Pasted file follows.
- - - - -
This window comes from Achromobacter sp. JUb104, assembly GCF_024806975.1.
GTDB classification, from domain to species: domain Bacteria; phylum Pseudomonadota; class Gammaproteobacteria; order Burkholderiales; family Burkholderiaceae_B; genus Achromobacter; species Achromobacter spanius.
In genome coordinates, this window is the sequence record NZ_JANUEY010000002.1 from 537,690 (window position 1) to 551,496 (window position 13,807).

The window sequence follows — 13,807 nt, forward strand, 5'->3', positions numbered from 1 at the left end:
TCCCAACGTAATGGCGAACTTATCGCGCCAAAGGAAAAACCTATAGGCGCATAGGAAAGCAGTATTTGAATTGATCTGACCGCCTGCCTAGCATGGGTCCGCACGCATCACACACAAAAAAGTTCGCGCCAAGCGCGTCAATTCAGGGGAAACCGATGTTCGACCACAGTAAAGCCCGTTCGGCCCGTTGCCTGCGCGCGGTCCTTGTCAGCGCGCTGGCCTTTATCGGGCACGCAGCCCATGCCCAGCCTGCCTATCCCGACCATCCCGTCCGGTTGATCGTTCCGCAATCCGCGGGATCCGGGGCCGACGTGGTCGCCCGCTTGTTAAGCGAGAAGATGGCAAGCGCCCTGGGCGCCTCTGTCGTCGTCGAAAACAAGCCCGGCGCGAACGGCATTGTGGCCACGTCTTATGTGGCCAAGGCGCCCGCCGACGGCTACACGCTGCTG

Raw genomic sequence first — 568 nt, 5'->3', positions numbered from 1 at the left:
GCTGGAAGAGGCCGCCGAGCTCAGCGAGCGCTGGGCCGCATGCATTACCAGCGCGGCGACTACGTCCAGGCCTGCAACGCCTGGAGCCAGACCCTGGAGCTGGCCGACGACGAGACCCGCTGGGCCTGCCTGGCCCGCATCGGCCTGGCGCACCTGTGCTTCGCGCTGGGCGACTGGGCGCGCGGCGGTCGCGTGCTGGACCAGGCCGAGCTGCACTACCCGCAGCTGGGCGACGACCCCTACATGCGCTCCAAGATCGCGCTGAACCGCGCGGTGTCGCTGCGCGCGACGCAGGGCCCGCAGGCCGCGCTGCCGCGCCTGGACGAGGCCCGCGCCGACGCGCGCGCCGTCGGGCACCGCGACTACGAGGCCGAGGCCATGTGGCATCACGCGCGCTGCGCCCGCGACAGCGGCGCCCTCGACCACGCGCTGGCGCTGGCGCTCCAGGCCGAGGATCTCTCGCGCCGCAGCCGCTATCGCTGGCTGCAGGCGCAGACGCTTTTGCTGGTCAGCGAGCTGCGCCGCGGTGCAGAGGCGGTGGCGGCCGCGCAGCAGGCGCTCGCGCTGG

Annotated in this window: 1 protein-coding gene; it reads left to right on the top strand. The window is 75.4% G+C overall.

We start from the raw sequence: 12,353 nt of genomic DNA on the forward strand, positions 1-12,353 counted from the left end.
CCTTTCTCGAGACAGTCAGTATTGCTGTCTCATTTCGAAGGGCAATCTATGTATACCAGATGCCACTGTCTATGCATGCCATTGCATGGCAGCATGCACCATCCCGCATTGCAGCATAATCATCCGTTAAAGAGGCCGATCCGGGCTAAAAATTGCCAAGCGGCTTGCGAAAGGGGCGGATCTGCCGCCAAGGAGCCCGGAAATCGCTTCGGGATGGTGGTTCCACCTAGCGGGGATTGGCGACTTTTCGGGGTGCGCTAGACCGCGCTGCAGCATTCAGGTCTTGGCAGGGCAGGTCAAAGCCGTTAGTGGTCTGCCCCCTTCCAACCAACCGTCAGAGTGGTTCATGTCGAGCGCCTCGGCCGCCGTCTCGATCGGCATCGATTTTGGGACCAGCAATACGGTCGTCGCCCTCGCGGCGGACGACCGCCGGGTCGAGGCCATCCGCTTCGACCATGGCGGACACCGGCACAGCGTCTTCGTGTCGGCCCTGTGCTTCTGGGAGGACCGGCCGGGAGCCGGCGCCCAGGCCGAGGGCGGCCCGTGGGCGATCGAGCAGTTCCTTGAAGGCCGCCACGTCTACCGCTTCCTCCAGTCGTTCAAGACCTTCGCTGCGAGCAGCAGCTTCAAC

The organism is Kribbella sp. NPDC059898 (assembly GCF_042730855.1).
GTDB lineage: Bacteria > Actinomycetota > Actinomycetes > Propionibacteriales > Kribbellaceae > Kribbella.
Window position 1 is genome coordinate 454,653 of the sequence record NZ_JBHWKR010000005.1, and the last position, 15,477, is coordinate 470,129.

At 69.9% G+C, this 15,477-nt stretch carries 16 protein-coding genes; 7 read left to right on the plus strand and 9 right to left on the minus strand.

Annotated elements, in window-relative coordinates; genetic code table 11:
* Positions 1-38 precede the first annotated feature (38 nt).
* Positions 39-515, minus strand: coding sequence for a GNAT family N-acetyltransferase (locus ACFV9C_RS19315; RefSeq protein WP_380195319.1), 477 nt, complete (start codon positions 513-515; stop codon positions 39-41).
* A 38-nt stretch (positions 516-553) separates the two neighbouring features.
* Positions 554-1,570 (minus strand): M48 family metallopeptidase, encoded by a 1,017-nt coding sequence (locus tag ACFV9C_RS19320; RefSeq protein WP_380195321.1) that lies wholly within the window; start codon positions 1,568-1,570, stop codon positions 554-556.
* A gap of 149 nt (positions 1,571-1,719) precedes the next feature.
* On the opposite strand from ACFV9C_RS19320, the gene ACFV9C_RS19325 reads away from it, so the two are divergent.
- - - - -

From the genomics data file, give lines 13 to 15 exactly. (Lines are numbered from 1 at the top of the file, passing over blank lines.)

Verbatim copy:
Window position 1 is genome coordinate 454,653 of the sequence record NZ_JBHWKR010000005.1, and the last position, 15,477, is coordinate 470,129.

At 69.9% G+C, this 15,477-nt stretch carries 16 protein-coding genes; 7 read left to right on the plus strand and 9 right to left on the minus strand.

Annotated elements, in window-relative coordinates; genetic code table 11: